US President-elect Donald Trump addresses supporters during his election night rally in Manhattan, New York, November 9, 2016.
Letter to President-Elect Urges Retracting Dangerous Pledges
“As president, you will have the heavy responsibility to prevent enactment of dangerous pledges and proposals that were made in the course of the campaign,” Roth wrote. “A first step will be to unequivocally retract such proposals, condemn hateful rhetoric and acts undertaken in your name, and commit to respecting the obligations of the United States under international human rights and humanitarian law.”
Trump should repudiate proposals calling for the use of torture, which is criminal under US and international law. Any use of torture – even the drafting of legal opinions seeking to justify torture – would expose those involved to criminal liability and would undermine US national security. Trump recently said in an interview with the New York Times, that he has come to realize torture may not be as effective as he previously thought, but he should unequivocally revoke prior endorsement of such practices.
Human Rights Watch urged Trump to reaffirm the US commitment to the Geneva Conventions and other laws of war and to make clear that his administration will not target civilians in lethal strike operations, as he suggested at one point during his campaign. Human Rights Watch also highlighted the grave dangers to rights and to US national security of proposals such as expanding the use of indefinite detention at Guantanamo.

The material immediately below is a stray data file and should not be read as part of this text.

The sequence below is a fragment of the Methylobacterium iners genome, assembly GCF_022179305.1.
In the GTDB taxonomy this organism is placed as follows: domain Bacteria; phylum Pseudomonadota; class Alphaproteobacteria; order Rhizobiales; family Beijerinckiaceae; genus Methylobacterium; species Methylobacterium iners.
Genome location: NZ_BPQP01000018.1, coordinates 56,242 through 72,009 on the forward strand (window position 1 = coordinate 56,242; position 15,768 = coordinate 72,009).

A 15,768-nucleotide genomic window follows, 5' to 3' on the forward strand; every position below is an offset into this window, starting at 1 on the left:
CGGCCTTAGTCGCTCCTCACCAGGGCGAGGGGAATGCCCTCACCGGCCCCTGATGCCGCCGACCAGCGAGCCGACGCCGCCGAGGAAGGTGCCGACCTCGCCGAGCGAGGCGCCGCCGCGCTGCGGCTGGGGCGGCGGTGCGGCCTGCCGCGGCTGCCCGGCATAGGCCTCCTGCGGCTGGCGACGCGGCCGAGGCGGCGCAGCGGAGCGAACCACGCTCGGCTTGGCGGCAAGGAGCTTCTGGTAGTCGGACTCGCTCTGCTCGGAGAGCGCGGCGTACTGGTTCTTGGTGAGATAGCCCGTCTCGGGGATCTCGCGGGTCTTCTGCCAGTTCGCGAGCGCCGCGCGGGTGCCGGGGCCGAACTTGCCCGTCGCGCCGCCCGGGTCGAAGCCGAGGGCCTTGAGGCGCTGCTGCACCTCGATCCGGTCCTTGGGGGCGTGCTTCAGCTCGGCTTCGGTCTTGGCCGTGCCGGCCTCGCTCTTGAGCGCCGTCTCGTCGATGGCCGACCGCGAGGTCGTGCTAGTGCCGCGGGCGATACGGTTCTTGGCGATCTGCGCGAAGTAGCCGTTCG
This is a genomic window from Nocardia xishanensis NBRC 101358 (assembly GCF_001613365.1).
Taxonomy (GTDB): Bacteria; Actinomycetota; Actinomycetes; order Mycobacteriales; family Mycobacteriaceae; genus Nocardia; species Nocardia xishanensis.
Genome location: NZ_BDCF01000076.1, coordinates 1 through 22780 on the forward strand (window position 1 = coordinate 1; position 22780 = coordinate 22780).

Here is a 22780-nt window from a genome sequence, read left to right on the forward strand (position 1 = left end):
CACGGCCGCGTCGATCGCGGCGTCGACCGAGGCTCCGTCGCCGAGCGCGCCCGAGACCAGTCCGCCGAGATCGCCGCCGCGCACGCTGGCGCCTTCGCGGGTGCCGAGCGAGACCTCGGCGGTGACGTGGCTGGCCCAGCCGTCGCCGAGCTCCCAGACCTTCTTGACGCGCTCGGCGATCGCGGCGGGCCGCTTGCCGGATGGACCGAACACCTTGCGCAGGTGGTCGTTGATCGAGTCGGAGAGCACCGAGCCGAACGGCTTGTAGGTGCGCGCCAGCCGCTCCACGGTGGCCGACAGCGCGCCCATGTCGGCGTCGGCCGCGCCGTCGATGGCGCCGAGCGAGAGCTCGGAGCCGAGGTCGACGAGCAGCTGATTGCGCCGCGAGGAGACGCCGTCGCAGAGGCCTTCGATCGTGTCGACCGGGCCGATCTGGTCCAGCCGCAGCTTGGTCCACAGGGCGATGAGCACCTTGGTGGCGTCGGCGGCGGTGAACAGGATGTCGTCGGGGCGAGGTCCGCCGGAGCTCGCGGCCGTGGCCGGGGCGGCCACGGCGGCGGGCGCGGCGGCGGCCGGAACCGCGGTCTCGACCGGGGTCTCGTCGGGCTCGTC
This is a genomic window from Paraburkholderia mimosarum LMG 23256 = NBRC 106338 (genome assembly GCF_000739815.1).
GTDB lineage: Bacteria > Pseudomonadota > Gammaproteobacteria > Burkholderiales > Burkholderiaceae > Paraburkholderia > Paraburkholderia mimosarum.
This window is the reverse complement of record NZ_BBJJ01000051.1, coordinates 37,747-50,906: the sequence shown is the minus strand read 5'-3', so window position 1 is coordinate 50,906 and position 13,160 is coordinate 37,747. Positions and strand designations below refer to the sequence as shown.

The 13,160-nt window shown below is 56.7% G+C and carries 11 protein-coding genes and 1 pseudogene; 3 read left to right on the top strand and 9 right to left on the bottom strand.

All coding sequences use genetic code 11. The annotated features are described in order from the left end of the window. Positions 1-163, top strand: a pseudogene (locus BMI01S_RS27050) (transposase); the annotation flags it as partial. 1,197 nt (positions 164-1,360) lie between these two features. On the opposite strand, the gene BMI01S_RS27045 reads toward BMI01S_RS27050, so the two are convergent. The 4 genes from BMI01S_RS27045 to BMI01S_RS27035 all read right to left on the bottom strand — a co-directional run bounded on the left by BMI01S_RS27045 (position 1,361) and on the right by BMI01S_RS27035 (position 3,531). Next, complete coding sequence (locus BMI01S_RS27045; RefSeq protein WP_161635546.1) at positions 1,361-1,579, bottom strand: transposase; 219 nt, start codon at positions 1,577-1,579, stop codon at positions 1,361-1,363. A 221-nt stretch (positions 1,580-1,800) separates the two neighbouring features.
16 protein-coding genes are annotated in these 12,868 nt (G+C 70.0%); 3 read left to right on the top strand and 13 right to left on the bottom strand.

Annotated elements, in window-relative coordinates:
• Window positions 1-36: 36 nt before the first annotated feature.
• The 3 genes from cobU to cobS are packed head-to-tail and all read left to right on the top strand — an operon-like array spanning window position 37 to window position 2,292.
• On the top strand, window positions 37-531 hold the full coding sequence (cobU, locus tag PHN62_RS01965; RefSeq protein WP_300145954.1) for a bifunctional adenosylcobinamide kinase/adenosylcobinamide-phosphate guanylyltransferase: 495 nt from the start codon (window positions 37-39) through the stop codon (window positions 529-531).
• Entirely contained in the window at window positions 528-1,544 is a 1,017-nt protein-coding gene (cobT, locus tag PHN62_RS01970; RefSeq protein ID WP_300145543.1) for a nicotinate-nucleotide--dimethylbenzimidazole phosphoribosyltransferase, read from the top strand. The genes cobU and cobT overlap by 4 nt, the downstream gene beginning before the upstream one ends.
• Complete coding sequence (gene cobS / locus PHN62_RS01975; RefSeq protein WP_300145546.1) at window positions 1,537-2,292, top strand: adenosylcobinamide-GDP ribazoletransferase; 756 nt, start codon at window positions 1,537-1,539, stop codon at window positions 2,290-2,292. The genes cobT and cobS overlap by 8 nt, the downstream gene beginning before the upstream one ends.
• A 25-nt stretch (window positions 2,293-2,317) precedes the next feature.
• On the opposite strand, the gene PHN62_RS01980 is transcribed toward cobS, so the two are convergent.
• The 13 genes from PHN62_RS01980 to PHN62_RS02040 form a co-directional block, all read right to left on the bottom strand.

Trump’s proposal to deport millions of immigrants would put the US on course for massive human rights violations, Human Rights Watch said. It would also damage public safety by promoting racial profiling, fear, and distrust of police. Proposals to register Muslims, and to conduct “extreme vetting” of certain nationals, would also do serious harm.
Trump should also rescind the appointment of Stephen Bannon as his chief strategist and senior counselor, Human Rights Watch said, noting that it reaffirmed the racist, misogynistic, and xenophobic rhetoric that characterized Trump’s presidential campaign.
Human Rights Watch also pointed to proposals that would threaten women’s health, safety, and rights. Trump has pledged to appoint “pro-life” justices to the US Supreme Court, saying they would “automatically” overturn Roe v. Wade, and promised to repeal most of the Affordable Care Act, which expanded access to reproductive health care, without putting forward any plan to preserve the important gains in healthcare access the US has made under the act. Trump’s callous statements about sexual assault have risked normalizing violence against women and jeopardizing efforts to combat it, Human Rights Watch said.
Some of Trump’s initial foreign policy proposals suggest uncritical cooperation with governments such as Syria, Russia, and Egypt that are committing large-scale human rights abuses.
“Statements that indicate backtracking from US human rights commitments and the rule of law threaten the well-being of people within the United States and US standing in the world,” Roth wrote. “Even leaving positions on issues ambiguous can have a lasting, corrosive effect.”
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